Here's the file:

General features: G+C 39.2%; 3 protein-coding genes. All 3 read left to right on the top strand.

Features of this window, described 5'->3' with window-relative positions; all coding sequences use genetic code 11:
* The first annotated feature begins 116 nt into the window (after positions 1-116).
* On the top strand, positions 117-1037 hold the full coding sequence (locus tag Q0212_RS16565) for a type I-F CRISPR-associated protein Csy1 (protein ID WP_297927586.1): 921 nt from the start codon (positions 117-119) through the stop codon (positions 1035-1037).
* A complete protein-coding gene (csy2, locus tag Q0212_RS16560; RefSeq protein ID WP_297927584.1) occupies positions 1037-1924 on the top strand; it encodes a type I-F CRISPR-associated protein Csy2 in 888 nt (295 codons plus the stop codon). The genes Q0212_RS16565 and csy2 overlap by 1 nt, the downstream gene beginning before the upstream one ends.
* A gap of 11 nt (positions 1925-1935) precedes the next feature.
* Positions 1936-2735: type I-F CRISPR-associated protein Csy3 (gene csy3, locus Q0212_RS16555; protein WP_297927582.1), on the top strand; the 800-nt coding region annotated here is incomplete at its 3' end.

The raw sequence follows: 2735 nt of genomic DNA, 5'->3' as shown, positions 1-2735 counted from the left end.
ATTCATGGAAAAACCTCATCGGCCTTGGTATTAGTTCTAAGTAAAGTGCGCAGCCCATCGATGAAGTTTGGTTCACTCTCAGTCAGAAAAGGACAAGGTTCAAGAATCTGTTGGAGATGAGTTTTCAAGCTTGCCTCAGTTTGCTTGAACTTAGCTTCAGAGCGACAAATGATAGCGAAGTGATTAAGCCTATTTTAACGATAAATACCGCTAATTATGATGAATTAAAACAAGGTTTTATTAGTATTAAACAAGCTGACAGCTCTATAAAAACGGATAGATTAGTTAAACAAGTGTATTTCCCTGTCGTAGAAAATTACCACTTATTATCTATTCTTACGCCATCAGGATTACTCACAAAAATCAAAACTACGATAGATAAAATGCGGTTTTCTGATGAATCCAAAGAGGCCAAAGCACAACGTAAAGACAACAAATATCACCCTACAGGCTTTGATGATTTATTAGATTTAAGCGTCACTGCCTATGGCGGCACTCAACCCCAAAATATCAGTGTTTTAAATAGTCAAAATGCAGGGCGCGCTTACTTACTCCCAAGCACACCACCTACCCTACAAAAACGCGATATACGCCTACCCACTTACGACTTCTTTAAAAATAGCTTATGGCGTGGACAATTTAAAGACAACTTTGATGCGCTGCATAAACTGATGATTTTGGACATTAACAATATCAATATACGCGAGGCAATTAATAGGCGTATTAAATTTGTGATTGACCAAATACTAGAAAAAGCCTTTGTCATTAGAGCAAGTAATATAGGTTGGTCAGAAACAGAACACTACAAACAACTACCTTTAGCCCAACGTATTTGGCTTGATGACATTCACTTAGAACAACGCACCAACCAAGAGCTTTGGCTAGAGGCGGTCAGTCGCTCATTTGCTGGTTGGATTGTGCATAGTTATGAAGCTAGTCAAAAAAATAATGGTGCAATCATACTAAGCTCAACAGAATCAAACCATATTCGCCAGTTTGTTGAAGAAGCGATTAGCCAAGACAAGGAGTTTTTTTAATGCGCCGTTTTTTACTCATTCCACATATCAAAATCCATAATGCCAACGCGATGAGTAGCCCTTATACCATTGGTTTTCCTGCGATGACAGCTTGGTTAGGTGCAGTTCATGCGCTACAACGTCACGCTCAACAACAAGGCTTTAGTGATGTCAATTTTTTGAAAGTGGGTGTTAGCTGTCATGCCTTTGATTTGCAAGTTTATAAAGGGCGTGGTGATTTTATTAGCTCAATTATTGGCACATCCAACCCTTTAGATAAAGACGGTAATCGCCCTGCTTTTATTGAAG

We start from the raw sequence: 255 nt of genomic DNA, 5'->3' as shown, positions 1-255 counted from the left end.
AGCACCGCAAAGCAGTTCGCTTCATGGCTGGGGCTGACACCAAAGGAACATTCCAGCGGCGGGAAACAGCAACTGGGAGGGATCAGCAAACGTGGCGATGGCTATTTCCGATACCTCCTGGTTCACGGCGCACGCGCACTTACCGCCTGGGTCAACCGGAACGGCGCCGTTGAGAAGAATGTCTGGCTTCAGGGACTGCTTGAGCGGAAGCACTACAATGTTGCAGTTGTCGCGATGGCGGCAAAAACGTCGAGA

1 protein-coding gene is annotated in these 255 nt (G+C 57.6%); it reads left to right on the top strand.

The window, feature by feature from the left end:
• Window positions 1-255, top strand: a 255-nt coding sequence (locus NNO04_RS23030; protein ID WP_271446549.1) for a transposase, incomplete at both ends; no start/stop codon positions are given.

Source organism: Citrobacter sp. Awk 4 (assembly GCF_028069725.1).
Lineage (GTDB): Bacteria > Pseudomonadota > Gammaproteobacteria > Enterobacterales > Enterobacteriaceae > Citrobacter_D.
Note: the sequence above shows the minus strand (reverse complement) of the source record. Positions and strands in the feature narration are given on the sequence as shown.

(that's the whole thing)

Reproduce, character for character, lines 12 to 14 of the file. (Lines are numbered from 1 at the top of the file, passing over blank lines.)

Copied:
1 protein-coding gene is annotated in these 255 nt (G+C 57.6%); it reads left to right on the top strand.

The window, feature by feature from the left end:
• Window positions 1-255, top strand: a 255-nt coding sequence (locus NNO04_RS23030; protein ID WP_271446549.1) for a transposase, incomplete at both ends; no start/stop codon positions are given.